- Only eat the fiddleheads that are still tender and have not yet unfurled.
- Always cook thoroughly! Even the Ostrich variety can be toxic if not cooked completely.
- The foraging season for fiddleheads is very short, so be sure to enjoy every bite.
One hundred years ago we likely would not have included Japanese Knotweed in our list of New England wild edibles. The plant was introduced to the United State in the 1900s by none other than Frederic Law Olmstead, the mastermind behind some of New England’s most beautiful parks. Of course he likely didn’t know at the time that this plant would reap havoc on our ecosystem. An invasive species, the Japanese Knotweed has presented a serious threat to many native species. And that gives foragers the perfect excuse to pick to their hearts content.
This alien plant can be found almost everywhere in the spring. We’ve even seen it growing out of cracks in the cement on city streets, but we would recommend sticking to the woods away from main streets and car exhaust. The weed resembles bamboo, and grows just as fast. It can grow up to ten feet tall and the leaves are typically about 6 inches in length.
Culinary experts have compared the knotweed’s taste to rhubarb. The plant can be swapped into almost any recipe that calls for rhubarb, including the age-old favorite, Strawberry Rhubarb pie. To eat, first peel the thick outer layer and then cut into 1-inch chunks. Check out Cohen’s book for some tasty recipes.
First impressions aren’t the Stinging Nettle’s strong suit. Packed with a formic acid, the same chemical that is found in some species of ants, the plant can cause a painful sensation on bare skin. Many first-time foragers steer clear of the plant, but with a little awareness the plant can be foraged and cooked safely. Lucky for those brave souls who choose to forage, the Stinging Nettle is surprisingly delicious and full of healthy protein. The plant is one of the most protein rich leafy greens out there with seven percent by weight. Still worried about the plants harmful abilities? Don’t be. Once full cooked the plant’s sting becomes harmless.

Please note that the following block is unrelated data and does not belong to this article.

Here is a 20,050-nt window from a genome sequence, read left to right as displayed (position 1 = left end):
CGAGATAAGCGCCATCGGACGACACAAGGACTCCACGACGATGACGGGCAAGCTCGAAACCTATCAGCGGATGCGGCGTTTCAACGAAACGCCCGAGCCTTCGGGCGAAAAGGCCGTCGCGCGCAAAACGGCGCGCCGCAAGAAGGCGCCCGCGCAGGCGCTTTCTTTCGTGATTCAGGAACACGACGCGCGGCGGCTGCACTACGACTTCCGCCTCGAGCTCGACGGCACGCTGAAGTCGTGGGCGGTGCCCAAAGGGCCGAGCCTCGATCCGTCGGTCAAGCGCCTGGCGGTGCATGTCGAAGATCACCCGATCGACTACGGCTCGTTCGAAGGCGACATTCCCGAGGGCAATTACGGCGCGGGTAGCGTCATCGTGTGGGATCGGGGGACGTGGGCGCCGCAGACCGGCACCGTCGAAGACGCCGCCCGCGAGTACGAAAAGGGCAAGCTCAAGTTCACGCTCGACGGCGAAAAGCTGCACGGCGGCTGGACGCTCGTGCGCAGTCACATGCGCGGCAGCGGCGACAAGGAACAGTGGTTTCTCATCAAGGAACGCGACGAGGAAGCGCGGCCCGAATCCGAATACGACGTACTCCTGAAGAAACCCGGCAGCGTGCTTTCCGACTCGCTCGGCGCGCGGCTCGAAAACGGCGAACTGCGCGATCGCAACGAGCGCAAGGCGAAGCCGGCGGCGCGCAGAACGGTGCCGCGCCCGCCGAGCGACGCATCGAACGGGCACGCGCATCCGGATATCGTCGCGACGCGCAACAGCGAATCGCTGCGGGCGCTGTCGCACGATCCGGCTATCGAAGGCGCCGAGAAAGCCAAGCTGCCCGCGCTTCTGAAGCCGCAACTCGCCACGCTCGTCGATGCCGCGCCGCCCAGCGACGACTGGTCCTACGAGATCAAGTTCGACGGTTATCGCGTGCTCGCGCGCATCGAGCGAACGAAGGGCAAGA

So now that’s you’ve been convinced that the Stinging Nettle is worth the pain (figuratively speaking), pack your gardening gloves and hit the trails. There are a few things to look for when on the search for Stinging Nettles. First, the plant tends to grow in large patches of 100 or more. They tend to grow on the edges of pastures and farms due to the rich soil. And around this time of year the plants could be as tall as three to four feet. The plant typically starts to come up in mid-April, but the tender tops are still edible in this taller stage.
Once you’ve collected your nettles, be sure to continue wearing gloves to handle. To cook, first rinse the Stinging Nettles thoroughly in cold water. Transfer the rinsed greens to a sauté pan using tongs, and steam them for about five minutes. Once cooked the plant is ready for the eating, or storing if you want to save your healthy treat for a later date. Put your cooked nettles into a freezer bag where they’ll be ready for use at a later date.